N.B. - This is necessary, or when the sleeve is lined and turned right side out, the lining will "set full." Notch and press the seams of the lining open, but do not damp them. Next cut a strip of French canvas (perfectly on the cross) about 3 1/2 inches deep and long enough to go round the bottom of the sleeve.
N.B. - If there is not sufficient canvas left over from the coat to cut the crossway strip in one piece, it can be joined, according
Dress to the instructions given on page 642, Part 5.
Tack the canvas all round the bottom of the sleeve, with the raw edge slightly below the "tailor-tacked" line (which marks the place the sleeve is to be turned up), so that when it is turned up there will be a small turning of canvas inside, which will give a better edge to the bottom of the sleeve than if the raw edge of the canvas is round the bottom.
The canvas must be stretched round the sleeve tightly - a tailor would call it put in "short" - or, when the sleeve is turned right side out, the canvas will "set full' inside and spoil the appearance of the sleeve. Join the canvas round by placing one edge flat over the other, and herring-boning it down. Sew the canvas to the turnings of the seams of the sleeve, but be careful not to take the stitches through to the right side.
Turn up the bottom of the sleeve along the "tailor-tacked" line, tack it firmly all round near the edge of the sleeve, and herringbone the raw edge (with rather long stitches) to the canvas.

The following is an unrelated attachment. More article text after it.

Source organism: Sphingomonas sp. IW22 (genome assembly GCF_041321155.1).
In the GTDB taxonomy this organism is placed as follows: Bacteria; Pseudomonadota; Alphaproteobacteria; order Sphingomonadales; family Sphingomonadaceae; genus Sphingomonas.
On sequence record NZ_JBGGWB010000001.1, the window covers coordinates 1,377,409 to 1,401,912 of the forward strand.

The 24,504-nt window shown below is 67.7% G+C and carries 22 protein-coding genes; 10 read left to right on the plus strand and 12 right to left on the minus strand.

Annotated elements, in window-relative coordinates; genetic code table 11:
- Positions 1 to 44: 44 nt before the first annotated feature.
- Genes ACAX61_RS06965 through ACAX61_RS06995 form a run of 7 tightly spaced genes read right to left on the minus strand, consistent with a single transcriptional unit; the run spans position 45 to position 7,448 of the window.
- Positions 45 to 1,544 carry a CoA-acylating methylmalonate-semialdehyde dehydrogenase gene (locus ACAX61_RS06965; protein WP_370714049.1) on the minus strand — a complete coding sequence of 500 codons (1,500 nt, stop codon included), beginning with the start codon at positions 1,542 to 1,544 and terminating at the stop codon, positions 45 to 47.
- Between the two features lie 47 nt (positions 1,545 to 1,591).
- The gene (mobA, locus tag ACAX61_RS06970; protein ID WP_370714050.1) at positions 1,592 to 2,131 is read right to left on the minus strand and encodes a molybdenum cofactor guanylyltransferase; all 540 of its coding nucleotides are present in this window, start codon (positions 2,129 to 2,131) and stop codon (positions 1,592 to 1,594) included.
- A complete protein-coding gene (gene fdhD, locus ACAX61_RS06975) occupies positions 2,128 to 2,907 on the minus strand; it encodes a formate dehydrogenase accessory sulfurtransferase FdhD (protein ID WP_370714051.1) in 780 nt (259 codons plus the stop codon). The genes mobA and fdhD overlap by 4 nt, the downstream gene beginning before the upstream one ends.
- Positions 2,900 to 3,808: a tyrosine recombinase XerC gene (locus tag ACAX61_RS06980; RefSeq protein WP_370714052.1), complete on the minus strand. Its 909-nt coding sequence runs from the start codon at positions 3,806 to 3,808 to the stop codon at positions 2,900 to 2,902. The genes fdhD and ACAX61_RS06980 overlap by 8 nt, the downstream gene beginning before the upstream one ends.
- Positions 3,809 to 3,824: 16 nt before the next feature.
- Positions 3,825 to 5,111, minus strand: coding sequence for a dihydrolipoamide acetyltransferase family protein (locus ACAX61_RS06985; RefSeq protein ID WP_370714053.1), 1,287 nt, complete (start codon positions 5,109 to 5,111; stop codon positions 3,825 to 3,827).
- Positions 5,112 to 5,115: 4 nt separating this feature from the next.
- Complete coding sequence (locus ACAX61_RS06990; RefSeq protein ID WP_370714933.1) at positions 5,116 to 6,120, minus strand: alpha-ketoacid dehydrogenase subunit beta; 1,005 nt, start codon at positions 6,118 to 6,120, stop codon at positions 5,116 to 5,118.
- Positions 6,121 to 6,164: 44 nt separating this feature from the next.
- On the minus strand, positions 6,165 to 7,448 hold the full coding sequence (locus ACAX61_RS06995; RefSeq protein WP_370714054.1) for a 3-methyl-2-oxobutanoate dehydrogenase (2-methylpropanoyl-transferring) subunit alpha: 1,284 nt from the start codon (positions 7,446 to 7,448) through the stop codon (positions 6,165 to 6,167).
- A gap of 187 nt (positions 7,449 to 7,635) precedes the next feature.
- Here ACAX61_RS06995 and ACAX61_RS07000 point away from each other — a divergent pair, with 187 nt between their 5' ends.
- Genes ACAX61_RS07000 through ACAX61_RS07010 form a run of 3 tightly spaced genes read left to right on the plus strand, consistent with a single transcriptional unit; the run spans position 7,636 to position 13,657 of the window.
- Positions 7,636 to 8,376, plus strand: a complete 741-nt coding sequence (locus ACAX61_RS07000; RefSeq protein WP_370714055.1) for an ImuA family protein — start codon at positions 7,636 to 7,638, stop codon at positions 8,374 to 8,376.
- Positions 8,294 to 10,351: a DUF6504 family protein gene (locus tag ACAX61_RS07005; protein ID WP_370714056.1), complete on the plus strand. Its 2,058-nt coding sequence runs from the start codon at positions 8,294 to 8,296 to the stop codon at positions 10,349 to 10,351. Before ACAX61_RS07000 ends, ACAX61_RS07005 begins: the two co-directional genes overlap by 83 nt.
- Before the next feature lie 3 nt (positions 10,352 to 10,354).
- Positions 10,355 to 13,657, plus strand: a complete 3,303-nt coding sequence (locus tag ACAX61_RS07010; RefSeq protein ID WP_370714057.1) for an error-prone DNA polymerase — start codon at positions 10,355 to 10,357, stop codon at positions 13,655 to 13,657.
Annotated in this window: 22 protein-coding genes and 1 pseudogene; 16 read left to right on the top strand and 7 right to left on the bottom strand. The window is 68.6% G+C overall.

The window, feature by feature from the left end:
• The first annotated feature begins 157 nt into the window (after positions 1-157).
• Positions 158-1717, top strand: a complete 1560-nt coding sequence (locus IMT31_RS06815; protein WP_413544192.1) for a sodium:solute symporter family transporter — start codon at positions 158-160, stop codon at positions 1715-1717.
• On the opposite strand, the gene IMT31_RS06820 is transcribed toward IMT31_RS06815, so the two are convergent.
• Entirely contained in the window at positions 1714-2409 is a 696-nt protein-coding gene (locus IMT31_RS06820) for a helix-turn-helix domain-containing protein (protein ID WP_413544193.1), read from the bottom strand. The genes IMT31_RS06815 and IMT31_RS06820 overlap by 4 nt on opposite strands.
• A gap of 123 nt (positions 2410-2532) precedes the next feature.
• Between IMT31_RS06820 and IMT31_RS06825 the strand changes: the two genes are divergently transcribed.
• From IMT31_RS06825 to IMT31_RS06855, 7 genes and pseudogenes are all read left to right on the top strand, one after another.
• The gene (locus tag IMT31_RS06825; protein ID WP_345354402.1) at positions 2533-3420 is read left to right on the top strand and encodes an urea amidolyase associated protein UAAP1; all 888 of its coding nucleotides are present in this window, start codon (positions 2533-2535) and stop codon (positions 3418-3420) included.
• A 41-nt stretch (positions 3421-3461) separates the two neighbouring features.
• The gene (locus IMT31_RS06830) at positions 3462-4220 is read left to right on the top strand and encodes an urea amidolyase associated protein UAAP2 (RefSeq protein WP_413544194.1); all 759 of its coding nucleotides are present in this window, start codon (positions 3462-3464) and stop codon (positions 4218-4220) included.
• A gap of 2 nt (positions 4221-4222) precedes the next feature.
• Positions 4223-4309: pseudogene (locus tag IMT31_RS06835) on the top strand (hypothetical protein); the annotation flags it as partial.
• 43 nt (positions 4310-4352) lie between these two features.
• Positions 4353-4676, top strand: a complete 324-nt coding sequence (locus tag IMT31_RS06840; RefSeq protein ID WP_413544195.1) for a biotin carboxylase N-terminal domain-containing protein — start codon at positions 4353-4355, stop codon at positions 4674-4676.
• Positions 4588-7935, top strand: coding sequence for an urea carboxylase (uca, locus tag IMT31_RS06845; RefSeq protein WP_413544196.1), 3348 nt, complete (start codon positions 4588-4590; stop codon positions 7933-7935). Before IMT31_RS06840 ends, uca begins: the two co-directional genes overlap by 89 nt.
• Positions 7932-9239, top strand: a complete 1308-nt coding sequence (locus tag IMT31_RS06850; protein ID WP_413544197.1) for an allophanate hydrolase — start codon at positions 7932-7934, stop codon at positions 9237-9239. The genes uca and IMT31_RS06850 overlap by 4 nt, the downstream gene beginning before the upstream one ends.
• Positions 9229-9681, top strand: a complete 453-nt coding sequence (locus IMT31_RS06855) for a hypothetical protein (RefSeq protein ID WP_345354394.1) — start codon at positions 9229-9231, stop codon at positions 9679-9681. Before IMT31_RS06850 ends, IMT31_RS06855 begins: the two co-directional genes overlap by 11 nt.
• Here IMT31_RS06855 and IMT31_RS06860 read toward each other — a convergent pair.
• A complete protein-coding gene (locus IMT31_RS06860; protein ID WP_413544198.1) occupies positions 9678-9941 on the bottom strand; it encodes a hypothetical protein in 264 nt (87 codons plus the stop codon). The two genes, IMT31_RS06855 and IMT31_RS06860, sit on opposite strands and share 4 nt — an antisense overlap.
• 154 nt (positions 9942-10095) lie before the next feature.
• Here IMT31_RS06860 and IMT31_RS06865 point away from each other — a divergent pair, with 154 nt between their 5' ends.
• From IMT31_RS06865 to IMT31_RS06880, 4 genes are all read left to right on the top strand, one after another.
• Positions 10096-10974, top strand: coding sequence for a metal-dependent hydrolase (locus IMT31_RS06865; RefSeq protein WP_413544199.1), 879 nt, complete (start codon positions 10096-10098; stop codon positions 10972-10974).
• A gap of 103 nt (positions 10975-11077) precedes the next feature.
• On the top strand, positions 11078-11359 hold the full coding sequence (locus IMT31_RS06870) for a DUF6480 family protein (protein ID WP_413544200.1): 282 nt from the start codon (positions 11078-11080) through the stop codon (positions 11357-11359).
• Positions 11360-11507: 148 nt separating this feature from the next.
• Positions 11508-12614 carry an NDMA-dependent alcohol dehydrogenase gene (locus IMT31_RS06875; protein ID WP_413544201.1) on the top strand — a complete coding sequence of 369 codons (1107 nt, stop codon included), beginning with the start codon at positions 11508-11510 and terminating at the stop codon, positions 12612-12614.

Slip the sleeve - still wrong side out - over the sleeve-board, damp and press it well round the bottom, but be careful not to stretch it round the edge. Turn the lining right side out, and slip it over the wrong side of the sleeve. The seams of the lining and of the material must exactly correspond, and he one over the other.
Tack the lining to the sleeve down the seams and round the top, about five inches below it. Turn in the raw edge, and tack it neatly round the bottom, just to cover the herringbone stitches which fasten down the raw edge of the "facing." Fell the lining neatly down with silk to match, again slip the sleeve over the narrow end of the sleeve-board, press round the fining - but do not damp it - then turn the sleeve right side out. Put on the coat and one sleeve, and mark the position on the arm-hole for the inside seam with chalk or a pin.
Putting in the Sleeve